It’s an exciting time. You’re getting out there into the “real” world for the first time. You’re responsible for your finances. But what do you do with your first paycheck? How do you make sure that you are using that paycheck wisely?
First, Make Sure You are Getting a Paycheck
One of the most disappointing things in life is graduating and then doing a job that has nothing to do with your degree. But sometimes it’s necessary.
My first job out of college was cashiering at a farm and ranch store. I only got the job because my parents knew the owner. It was not what I wanted to do, but I did it for about 10 months anyway.
I was able to get a job in my field, but the first job I had with my shiny new degree was a total disappointment. But it paid the bills.
Once you have that first job, it’s time to make sure you are preparing for your financial future.
1. Contribute to Retirement
If your company offers a retirement plan, take advantage. Sign up and start having a portion of each paycheck put toward retirement. If your company offers a matching contribution, so much the better.
The earlier you start with retirement investing, the better off you’ll be in the long run. You might not be able to sign up for a retirement account with your first paycheck, but keep it in mind for when you are eligible to start getting benefits.
You don’t need to put in a ton of money right now, but anything to start is a good idea. You can increase your contributions to your retirement later.
2. Work on Paying Down Debt
If you’re like most grads, you probably have student loan debt. You might also have credit card debt or a car loan.
Whatever debt you have, now is the time to start tackling that debt. First, start by consolidating your student loan debt. Get your federal programs in one place. Try to do the same with your private loans, separately.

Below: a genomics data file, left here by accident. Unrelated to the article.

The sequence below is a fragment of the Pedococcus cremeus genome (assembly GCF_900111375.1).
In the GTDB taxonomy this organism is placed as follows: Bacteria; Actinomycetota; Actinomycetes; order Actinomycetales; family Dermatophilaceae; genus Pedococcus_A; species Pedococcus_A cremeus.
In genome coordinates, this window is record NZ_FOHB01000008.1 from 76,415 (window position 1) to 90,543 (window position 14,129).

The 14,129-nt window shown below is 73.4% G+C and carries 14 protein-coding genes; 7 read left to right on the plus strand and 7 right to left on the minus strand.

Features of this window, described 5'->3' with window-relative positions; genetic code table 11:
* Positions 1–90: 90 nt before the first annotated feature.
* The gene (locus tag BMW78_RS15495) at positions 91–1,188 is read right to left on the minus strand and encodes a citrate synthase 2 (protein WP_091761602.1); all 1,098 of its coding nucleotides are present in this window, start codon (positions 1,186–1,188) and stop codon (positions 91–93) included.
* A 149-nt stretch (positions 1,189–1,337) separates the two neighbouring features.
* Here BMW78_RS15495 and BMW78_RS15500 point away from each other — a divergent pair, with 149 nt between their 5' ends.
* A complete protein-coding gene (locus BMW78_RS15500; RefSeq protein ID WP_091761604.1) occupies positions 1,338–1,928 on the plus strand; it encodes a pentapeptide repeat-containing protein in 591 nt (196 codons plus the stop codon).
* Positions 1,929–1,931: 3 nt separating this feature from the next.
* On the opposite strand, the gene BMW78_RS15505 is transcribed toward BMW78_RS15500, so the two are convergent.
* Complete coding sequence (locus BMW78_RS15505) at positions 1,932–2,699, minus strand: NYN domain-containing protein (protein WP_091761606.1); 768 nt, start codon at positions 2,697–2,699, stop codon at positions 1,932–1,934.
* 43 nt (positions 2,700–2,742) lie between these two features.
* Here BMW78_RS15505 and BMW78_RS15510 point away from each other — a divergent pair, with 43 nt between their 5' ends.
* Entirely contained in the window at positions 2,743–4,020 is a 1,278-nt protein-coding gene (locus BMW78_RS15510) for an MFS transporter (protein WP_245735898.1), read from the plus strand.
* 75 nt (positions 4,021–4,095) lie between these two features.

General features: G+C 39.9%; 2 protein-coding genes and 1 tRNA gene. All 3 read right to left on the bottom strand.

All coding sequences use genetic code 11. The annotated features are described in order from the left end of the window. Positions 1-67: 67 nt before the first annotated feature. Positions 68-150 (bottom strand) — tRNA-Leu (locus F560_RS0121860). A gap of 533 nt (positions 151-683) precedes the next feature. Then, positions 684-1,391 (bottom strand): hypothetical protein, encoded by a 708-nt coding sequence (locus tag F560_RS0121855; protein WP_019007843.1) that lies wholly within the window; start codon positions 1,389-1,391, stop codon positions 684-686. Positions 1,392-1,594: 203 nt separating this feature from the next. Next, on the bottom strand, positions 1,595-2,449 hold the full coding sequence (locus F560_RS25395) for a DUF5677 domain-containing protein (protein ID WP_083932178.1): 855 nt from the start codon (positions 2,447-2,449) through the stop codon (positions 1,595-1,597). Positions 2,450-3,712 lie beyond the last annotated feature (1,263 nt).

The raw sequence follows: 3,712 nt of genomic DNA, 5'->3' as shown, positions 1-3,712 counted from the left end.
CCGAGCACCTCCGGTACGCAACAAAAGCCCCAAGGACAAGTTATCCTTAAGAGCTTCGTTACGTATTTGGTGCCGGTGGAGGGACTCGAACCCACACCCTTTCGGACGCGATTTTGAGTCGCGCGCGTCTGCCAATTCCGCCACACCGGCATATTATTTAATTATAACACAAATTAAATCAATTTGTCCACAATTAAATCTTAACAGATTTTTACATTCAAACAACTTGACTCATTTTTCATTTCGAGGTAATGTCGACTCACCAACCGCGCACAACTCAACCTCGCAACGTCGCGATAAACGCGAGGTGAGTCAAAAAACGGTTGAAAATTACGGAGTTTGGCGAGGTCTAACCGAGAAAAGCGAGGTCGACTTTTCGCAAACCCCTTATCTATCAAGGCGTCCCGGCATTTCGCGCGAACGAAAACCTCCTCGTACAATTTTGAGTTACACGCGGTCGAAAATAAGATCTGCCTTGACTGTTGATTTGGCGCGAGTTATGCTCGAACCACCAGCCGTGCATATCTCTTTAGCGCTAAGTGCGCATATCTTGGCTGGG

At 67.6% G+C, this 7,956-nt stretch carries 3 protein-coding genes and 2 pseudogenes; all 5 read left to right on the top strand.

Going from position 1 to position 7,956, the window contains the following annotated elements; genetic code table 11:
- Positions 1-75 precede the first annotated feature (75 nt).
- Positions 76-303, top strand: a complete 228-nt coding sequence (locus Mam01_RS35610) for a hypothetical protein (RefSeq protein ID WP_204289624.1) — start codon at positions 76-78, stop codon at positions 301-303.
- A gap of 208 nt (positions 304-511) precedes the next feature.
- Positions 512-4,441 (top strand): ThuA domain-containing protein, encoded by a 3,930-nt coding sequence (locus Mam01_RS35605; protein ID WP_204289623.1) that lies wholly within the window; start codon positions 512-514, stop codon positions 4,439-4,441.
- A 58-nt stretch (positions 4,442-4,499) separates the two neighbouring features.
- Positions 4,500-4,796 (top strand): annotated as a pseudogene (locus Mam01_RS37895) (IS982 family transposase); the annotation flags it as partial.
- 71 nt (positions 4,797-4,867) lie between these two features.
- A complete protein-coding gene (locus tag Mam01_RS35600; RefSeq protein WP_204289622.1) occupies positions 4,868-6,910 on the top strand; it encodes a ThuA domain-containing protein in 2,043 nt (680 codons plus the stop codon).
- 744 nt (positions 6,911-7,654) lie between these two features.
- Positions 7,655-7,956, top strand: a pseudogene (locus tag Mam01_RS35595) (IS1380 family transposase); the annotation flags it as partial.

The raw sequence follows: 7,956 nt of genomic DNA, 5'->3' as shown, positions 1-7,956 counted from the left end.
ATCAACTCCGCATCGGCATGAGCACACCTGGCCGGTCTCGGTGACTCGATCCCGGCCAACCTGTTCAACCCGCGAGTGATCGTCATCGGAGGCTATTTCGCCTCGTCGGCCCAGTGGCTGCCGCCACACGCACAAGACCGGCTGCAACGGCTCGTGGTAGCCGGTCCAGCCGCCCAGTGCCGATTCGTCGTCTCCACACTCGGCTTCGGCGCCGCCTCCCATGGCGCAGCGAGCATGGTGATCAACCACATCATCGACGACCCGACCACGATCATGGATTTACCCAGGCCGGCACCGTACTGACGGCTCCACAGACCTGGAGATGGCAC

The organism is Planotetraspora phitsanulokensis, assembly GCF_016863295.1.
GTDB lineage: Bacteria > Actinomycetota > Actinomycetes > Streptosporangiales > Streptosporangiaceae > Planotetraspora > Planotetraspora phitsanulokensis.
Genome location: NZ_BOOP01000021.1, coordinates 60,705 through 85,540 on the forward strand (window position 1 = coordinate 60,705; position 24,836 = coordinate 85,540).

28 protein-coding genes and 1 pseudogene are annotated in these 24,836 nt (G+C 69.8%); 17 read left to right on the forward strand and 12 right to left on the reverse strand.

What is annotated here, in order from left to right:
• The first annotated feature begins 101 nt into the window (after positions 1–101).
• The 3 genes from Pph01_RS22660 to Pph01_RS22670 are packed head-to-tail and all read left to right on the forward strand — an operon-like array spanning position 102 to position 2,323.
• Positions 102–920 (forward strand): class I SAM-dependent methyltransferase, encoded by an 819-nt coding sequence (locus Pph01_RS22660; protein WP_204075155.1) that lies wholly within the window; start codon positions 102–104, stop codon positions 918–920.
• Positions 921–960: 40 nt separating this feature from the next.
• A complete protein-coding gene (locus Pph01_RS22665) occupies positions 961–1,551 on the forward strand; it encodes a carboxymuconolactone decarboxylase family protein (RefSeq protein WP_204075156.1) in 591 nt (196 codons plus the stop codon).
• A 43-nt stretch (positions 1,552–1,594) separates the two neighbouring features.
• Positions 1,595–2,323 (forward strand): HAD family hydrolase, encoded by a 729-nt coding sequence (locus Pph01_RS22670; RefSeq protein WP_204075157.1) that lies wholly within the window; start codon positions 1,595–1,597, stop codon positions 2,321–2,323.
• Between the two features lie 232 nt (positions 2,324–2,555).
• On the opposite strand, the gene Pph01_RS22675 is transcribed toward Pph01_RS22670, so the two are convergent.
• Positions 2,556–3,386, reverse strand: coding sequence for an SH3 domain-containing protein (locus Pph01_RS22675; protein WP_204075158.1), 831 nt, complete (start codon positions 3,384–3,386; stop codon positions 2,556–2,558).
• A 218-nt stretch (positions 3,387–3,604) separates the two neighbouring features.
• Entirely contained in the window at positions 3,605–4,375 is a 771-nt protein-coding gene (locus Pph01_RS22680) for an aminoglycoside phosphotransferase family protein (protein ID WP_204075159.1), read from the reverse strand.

Before you get too crazy about paying off your student loans quickly, look at what other debt you have. You want to start by paying off high-interest debt, like credit cards and maybe your car loan before you move to student loan debt.
Put a portion of your paycheck toward paying down debt so you can work toward debt freedom sooner.
3. Pay Your Bills
Do you have a spending plan in place?
If not, create one ASAP.
You need to be able to pay your most important bills. Make a priority list of the things that need to be taken care of. Chances are, your list includes (but isn’t limited to):
- Gas (to get to and from work)
Think about the items you need to cover in order to survive.
In some cases, you might have to cut back on some of your expenses or take other steps to ensure that you can meet your obligations. Maybe you need to get roommates or move back in with your parents.
You need to stay on top of the situation now that you are making money. Make sure the necessities are covered as you start working with your first paycheck.
4. Consider Your Short-Term Goals
One of the great things about having a job and earning money is that you can start thinking of other things to do with the money.
Sit down and think of some of your goals. Once you have taken care of long-term goals like paying down debt and building your retirement nest egg, it’s time to think about the next step.
Do you want to buy a house sometimes? Perhaps you hope to save up for a wedding or a trip around the world. Are you ready to start a family.
Now that you have your first paycheck, sit down and think about what you want your life to look like. See if you can put a little bit toward your short-term goals.
The reality is that you probably won’t be able to get everything done right now. Instead, it’s about putting together a plan that allows you to work toward different goals that can help you figure out how to make the most of your future.